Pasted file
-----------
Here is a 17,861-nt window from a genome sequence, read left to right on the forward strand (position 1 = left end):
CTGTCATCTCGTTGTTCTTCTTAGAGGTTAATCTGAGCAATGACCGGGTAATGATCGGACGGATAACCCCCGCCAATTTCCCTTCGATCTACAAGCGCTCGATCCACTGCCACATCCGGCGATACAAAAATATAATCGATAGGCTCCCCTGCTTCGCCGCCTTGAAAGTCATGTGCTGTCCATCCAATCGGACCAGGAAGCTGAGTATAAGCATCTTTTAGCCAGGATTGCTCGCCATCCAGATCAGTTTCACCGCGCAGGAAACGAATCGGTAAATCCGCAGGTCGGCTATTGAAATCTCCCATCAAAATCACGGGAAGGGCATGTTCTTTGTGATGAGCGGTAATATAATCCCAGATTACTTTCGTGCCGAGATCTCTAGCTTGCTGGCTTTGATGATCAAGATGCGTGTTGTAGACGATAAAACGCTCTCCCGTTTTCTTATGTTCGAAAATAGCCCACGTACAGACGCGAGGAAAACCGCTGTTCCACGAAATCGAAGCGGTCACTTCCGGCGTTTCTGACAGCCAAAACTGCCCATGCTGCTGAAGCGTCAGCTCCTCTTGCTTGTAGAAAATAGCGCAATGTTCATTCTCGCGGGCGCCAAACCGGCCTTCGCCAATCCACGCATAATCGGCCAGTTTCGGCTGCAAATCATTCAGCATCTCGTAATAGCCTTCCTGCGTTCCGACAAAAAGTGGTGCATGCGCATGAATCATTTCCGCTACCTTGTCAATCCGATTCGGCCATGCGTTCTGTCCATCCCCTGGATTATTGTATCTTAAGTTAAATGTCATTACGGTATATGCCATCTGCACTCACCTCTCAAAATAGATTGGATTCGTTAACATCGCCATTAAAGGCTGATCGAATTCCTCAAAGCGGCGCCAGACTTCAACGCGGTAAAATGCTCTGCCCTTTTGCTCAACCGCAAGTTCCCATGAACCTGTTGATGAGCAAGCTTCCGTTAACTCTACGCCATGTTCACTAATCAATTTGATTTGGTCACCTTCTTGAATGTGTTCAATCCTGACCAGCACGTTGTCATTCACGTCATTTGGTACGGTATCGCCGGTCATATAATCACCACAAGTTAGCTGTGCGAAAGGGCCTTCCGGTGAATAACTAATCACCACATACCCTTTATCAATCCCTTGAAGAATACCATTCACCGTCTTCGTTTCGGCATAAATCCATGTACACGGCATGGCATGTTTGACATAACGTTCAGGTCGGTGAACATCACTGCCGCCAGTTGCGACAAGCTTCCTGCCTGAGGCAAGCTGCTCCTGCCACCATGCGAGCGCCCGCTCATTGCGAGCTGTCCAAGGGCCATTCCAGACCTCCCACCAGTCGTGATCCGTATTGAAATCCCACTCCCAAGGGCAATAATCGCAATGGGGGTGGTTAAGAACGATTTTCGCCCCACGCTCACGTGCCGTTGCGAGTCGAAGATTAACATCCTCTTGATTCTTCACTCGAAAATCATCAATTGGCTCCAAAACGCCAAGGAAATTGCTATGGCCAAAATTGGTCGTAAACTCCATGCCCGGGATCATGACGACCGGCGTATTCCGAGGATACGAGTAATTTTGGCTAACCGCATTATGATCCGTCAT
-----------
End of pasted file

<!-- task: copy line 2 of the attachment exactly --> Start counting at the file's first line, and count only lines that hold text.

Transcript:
CTGTCATCTCGTTGTTCTTCTTAGAGGTTAATCTGAGCAATGACCGGGTAATGATCGGACGGATAACCCCCGCCAATTTCCCTTCGATCTACAAGCGCTCGATCCACTGCCACATCCGGCGATACAAAAATATAATCGATAGGCTCCCCTGCTTCGCCGCCTTGAAAGTCATGTGCTGTCCATCCAATCGGACCAGGAAGCTGAGTATAAGCATCTTTTAGCCAGGATTGCTCGCCATCCAGATCAGTTTCACCGCGCAGGAAACGAATCGGTAAATCCGCAGGTCGGCTATTGAAATCTCCCATCAAAATCACGGGAAGGGCATGTTCTTTGTGATGAGCGGTAATATAATCCCAGATTACTTTCGTGCCGAGATCTCTAGCTTGCTGGCTTTGATGATCAAGATGCGTGTTGTAGACGATAAAACGCTCTCCCGTTTTCTTATGTTCGAAAATAGCCCACGTACAGACGCGAGGAAAACCGCTGTTCCACGAAATCGAAGCGGTCACTTCCGGCGTTTCTGACAGCCAAAACTGCCCATGCTGCTGAAGCGTCAGCTCCTCTTGCTTGTAGAAAATAGCGCAATGTTCATTCTCGCGGGCGCCAAACCGGCCTTCGCCAATCCACGCATAATCGGCCAGTTTCGGCTGCAAATCATTCAGCATCTCGTAATAGCCTTCCTGCGTTCCGACAAAAAGTGGTGCATGCGCATGAATCATTTCCGCTACCTTGTCAATCCGATTCGGCCATGCGTTCTGTCCATCCCCTGGATTATTGTATCTTAAGTTAAATGTCATTACGGTATATGCCATCTGCACTCACCTCTCAAAATAGATTGGATTCGTTAACATCGCCATTAAAGGCTGATCGAATTCCTCAAAGCGGCGCCAGACTTCAACGCGGTAAAATGCTCTGCCCTTTTGCTCAACCGCAAGTTCCCATGAACCTGTTGATGAGCAAGCTTCCGTTAACTCTACGCCATGTTCACTAATCAATTTGATTTGGTCACCTTCTTGAATGTGTTCAATCCTGACCAGCACGTTGTCATTCACGTCATTTGGTACGGTATCGCCGGTCATATAATCACCACAAGTTAGCTGTGCGAAAGGGCCTTCCGGTGAATAACTAATCACCACATACCCTTTATCAATCCCTTGAAGAATACCATTCACCGTCTTCGTTTCGGCATAAATCCATGTACACGGCATGGCATGTTTGACATAACGTTCAGGTCGGTGAACATCACTGCCGCCAGTTGCGACAAGCTTCCTGCCTGAGGCAAGCTGCTCCTGCCACCATGCGAGCGCCCGCTCATTGCGAGCTGTCCAAGGGCCATTCCAGACCTCCCACCAGTCGTGATCCGTATTGAAATCCCACTCCCAAGGGCAATAATCGCAATGGGGGTGGTTAAGAACGATTTTCGCCCCACGCTCACGTGCCGTTGCGAGTCGAAGATTAACATCCTCTTGATTCTTCACTCGAAAATCATCAATTGGCTCCAAAACGCCAAGGAAATTGCTATGGCCAAAATTGGTCGTAAACTCCATGCCCGGGATCATGACGACCGGCGTATTCCGAGGATACGAGTAATTTTGGCTAACCGCATTATGATCCGTCAT